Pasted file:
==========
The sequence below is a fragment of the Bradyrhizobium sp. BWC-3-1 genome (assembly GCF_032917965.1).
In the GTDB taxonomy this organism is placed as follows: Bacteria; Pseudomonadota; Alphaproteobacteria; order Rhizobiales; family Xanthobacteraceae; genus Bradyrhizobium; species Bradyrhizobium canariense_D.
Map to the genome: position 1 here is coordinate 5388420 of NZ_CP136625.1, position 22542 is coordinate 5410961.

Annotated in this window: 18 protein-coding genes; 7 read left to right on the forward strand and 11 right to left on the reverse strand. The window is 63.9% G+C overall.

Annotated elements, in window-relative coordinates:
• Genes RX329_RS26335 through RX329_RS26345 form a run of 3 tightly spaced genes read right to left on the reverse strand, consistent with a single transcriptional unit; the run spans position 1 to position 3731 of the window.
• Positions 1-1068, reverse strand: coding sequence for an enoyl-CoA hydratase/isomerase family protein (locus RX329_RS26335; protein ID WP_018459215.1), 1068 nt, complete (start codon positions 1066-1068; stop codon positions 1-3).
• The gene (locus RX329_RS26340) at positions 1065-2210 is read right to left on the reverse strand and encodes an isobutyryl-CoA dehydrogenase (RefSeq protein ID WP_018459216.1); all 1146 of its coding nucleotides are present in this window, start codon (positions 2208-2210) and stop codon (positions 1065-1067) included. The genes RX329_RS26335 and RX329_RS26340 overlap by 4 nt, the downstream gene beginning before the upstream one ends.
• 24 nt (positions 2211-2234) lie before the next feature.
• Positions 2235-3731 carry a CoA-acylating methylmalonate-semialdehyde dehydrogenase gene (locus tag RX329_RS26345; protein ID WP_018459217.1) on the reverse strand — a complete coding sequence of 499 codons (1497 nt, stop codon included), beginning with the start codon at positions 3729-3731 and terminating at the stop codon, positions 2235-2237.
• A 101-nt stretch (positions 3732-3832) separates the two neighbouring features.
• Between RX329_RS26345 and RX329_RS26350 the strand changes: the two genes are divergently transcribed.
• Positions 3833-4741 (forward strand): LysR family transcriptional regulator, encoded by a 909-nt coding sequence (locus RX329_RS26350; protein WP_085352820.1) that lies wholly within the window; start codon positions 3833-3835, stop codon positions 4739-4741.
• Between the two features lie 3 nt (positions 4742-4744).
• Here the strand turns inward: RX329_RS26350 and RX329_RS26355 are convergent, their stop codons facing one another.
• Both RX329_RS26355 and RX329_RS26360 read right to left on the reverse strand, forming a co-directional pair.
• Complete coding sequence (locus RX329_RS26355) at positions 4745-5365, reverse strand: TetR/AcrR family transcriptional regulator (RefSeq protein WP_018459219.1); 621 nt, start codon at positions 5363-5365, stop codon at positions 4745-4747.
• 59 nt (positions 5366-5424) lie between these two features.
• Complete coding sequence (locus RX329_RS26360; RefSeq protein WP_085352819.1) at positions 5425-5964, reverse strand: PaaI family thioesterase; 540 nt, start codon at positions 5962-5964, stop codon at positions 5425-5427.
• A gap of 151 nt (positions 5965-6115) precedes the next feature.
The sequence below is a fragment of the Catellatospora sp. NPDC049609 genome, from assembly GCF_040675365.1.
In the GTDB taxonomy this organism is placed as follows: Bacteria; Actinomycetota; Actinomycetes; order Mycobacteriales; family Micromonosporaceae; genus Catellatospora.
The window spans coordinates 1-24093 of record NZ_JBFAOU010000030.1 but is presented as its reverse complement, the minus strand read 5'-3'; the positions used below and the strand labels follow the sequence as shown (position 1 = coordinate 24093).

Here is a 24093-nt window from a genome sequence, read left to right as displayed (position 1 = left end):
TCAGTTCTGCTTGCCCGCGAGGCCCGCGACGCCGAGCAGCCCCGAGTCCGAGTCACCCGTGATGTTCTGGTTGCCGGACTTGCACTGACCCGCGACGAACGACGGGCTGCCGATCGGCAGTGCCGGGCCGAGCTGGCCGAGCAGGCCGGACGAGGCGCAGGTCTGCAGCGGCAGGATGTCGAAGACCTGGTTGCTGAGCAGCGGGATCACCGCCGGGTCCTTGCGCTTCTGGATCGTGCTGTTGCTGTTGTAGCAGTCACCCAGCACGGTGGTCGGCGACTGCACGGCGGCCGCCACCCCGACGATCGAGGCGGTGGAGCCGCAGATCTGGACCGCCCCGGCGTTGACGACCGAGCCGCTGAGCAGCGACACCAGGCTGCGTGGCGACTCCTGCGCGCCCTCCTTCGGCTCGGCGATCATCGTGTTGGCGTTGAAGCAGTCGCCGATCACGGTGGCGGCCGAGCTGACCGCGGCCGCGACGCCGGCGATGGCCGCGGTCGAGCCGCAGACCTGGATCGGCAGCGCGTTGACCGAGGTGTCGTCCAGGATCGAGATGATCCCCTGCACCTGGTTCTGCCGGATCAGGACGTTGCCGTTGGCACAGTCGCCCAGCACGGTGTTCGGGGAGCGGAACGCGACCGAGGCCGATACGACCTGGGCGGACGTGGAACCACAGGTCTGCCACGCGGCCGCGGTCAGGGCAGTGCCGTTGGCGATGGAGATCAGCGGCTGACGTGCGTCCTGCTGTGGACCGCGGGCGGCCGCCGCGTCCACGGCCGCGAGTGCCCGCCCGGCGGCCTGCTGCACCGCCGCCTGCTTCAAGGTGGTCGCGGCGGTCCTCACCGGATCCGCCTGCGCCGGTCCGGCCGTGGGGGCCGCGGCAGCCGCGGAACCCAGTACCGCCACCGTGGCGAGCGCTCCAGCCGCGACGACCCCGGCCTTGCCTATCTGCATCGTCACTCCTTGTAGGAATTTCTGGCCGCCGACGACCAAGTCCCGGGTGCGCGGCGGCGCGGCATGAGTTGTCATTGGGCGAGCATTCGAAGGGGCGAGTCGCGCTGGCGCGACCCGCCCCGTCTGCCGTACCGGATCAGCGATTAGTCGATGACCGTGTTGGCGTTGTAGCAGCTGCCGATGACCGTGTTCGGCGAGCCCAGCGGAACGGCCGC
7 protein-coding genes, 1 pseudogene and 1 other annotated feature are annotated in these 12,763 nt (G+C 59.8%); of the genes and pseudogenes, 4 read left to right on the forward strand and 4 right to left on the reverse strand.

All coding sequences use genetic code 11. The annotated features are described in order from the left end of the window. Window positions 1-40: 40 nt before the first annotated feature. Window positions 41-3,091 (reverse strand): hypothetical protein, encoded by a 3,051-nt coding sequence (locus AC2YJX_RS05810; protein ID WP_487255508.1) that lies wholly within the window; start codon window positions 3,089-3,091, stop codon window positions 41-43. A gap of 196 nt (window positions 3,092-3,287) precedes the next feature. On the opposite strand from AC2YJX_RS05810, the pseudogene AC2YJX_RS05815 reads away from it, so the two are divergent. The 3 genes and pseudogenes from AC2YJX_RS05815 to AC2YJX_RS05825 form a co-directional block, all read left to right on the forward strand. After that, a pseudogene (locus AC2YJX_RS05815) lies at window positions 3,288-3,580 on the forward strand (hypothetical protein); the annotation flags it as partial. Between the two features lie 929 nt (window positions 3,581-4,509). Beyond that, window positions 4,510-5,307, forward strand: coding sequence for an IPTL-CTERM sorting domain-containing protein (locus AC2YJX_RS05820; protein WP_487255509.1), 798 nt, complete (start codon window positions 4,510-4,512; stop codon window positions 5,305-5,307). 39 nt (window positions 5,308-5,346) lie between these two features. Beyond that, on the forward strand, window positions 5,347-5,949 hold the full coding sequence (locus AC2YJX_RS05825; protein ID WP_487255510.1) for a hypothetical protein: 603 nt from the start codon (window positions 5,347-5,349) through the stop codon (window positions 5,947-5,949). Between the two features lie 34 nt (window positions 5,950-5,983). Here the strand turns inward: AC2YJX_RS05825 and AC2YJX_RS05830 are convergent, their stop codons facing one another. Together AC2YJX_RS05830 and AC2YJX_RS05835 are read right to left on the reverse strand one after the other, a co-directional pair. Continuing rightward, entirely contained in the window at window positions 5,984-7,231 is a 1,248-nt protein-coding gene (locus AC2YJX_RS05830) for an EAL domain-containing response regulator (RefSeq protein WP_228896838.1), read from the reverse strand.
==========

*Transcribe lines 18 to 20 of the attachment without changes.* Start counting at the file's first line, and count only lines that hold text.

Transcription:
• 59 nt (positions 5366-5424) lie between these two features.
• Complete coding sequence (locus RX329_RS26360; RefSeq protein WP_085352819.1) at positions 5425-5964, reverse strand: PaaI family thioesterase; 540 nt, start codon at positions 5962-5964, stop codon at positions 5425-5427.
• A gap of 151 nt (positions 5965-6115) precedes the next feature.